Selected tag(s): HUD

Progress takes vigilance to reduce children’s exposure to lead

Tom Neltner, J.D.is Chemicals Policy Director

The United States has made significant progress over the past fifteen years towards reducing children’s exposure to lead. While much more needs to be done to eliminate the more than $50 billion a year in societal costs from lead, the progress is good news for children since it is well known that there is no safe level of lead in children, and it can impair their brain development, contribute to learning and behavioral problems, and lower IQs.

Achieving this progress has required a diligent and ongoing commitment from all levels of government. If we expect to continue to make progress – and not backslide – the federal government needs to remain committed to reducing sources of lead exposure. So far what we’ve seen from the Trump Administration raises serious concerns about any real commitment to protecting children’s health, including from lead.

Lead has a toxic legacy from decades of extensive use in paint, gasoline, and water pipes. As long as lead is in the paint, pipes, and soil where we live, work and play, progress is far from inevitable. Protecting children from lead takes constant vigilance, especially when the paint or plumbing is disturbed. Flint provided a tragic example of what happens when we turn away. Without vigilance, the positive trends we have seen in blood lead levels could all too easily reverse course and go up. That is why the proposed cuts to the Environmental Protection Agency's (EPA) budget, which would eliminate the agency’s lead-based paint programs, are yet another indication that this Administration is turning its back on protecting children’s health.

Mean blood lead levels in young children dropped 56% from 1999 to 2014

Data from the Centers for Disease Control and Prevention (CDC) demonstrates that from 1999 to 2014 the levels of lead in children’s blood or “blood lead levels” (BLL) dropped preciptiously. Average BLLs in young children declined by 56% during that period with the rate of decline increasing after 2010. For children with a BLL greater than 5 micrograms of lead per deciliter (µg/dL), the reduction was an impressive 86%. Read More »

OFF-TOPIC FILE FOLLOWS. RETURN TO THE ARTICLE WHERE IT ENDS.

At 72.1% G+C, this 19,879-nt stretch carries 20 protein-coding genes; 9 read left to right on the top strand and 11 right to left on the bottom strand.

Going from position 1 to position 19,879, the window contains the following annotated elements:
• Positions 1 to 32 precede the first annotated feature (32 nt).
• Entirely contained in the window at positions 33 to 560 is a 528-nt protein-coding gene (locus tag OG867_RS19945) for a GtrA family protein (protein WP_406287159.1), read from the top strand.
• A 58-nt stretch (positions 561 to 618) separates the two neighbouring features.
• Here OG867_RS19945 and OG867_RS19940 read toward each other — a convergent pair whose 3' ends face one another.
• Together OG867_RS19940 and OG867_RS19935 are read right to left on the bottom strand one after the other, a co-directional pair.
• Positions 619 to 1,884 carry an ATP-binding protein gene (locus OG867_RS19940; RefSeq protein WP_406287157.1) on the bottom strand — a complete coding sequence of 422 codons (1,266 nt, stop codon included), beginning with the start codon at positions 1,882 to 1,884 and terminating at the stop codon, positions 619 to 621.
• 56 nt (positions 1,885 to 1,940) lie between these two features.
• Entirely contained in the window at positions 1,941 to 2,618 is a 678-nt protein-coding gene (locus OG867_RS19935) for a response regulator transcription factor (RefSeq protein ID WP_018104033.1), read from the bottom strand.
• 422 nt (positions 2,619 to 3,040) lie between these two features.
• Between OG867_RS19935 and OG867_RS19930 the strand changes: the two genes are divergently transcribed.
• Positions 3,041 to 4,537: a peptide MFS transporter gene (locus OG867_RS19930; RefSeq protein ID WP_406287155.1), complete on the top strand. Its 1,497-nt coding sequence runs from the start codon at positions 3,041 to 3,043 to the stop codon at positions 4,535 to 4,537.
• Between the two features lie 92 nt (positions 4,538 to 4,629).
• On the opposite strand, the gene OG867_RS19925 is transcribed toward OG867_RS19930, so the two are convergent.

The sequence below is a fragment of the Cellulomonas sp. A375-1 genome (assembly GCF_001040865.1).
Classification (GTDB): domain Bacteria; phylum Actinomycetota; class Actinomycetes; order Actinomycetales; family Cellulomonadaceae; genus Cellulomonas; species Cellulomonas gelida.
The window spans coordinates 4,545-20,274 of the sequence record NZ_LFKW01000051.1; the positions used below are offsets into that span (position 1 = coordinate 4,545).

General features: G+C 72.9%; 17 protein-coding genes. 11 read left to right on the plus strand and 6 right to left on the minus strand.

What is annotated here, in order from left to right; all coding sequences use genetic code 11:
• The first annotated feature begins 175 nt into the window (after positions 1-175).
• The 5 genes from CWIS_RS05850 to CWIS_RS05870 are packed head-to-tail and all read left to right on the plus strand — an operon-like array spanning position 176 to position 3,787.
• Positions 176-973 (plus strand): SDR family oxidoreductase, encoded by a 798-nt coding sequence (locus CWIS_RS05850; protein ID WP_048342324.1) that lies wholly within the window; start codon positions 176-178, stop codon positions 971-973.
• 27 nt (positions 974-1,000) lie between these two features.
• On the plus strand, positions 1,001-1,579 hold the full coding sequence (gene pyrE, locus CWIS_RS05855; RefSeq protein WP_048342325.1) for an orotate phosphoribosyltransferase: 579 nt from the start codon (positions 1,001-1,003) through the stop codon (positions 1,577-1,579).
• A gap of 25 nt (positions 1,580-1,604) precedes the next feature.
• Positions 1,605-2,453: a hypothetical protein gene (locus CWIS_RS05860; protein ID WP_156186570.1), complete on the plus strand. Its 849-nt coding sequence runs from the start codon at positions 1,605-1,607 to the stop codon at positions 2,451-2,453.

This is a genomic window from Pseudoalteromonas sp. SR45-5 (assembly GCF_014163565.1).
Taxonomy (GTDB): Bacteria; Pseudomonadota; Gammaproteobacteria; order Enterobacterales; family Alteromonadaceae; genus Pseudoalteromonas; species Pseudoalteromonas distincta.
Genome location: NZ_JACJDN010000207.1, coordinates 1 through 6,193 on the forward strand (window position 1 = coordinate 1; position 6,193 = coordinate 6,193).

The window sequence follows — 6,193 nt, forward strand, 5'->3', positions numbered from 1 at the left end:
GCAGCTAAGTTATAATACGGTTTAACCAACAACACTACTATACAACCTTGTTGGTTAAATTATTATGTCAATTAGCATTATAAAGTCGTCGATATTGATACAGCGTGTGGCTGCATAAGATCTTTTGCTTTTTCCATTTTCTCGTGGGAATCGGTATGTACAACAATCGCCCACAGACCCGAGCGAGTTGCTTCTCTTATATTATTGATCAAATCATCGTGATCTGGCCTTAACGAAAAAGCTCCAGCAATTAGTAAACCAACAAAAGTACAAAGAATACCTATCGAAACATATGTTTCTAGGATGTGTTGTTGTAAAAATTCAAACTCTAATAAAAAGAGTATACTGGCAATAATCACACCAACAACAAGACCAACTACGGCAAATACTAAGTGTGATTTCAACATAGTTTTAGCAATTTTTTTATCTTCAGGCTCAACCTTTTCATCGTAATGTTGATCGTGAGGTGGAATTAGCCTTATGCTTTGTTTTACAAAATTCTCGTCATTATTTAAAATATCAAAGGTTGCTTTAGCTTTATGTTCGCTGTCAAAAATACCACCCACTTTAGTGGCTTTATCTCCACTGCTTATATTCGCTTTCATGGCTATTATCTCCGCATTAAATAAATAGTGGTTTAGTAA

Posted in Drinking Water, EPA, Health Policy, lead, Regulation| Also tagged , , , , , | Read 2 Responses

Making federally-assisted housing lead-safe for children

Tom Neltner, J.D.is Chemicals Policy Director

Housing supported by the Federal Government should not be poisoning children.

That was the simple message Congress delivered to the Department of Housing and Urban Development (HUD) in the Residential Lead-Based Paint Hazard Reduction Act of 1992. Despite some real progress since then, recent cases of lead poisoning in federally-assisted housing in Chicago and Indiana suggest there is still much work to be done.

Thanks to a strong public push to highlight these failings, HUD recently proposed changes to its “Lead Safe Housing Rule.” At the heart of these changes is lowering the level of lead in children’s blood considered “elevated,” the trigger for local housing authorities to conduct detailed inspections of a child’s home for lead. HUD has continued to use a level of 20 µg/dL set in 1999, despite a consensus that lead is harmful to children at much lower levels. HUD is on track to finalize the rule in January 2017 after sending it to the Office of Management and Budget on November 21 for final reviewJan. 13, 2017 update: HUD issued a final rule that was similar to what was proposed.

Read More »

Posted in Health Policy, lead, Regulation| Also tagged , , , , , , | Comments are closed

Lead hazard disclosure: Time to better inform home buyers and renters

Tom Neltner, J.D.is Chemicals Policy Director.

Imagine what would happen if firms like Zillow and Redfin that have transformed the real estate marketplace also helped consumers make informed decisions about health hazards in the home.

In the past 20 years, if you’ve bought or rented a home built before 1978, you’ve seen it–130 words in a dense paragraph titled “Lead Warning Statement.” Below it, the landlord or seller most likely checked the box saying he or she “has no knowledge of lead-based paint and/or lead-based paint hazards in the housing” and “has no reports or records pertaining to lead-based paint and/or lead-based paint hazards in the housing.”

By the time you read that dense paragraph, you’d have already chosen your new home, so you likely signed the forms and put the “Protect Your Family from Lead in Your Home” booklet in your to-do pile; a pile that all-t0o-easily gets lost in the chaos of a big move.

Congress created this lead hazard disclosure requirement in 1992 as part of a comprehensive law designed to protect children from lead in paint. The objective was to transform the marketplace by having buyers and renters demand homes that were either free of lead paint or, at least, lead hazards.

It has not worked out that way. The marketplace for lead-free or lead-safe homes never materialized, and sellers and landlords have little to no incentive to look for problems that might complicate the transaction.

Read More »

Posted in Drinking Water, EPA, Flint, Health Policy, lead, Regulation| Also tagged , , , , , , , , , , , , , | Comments are closed
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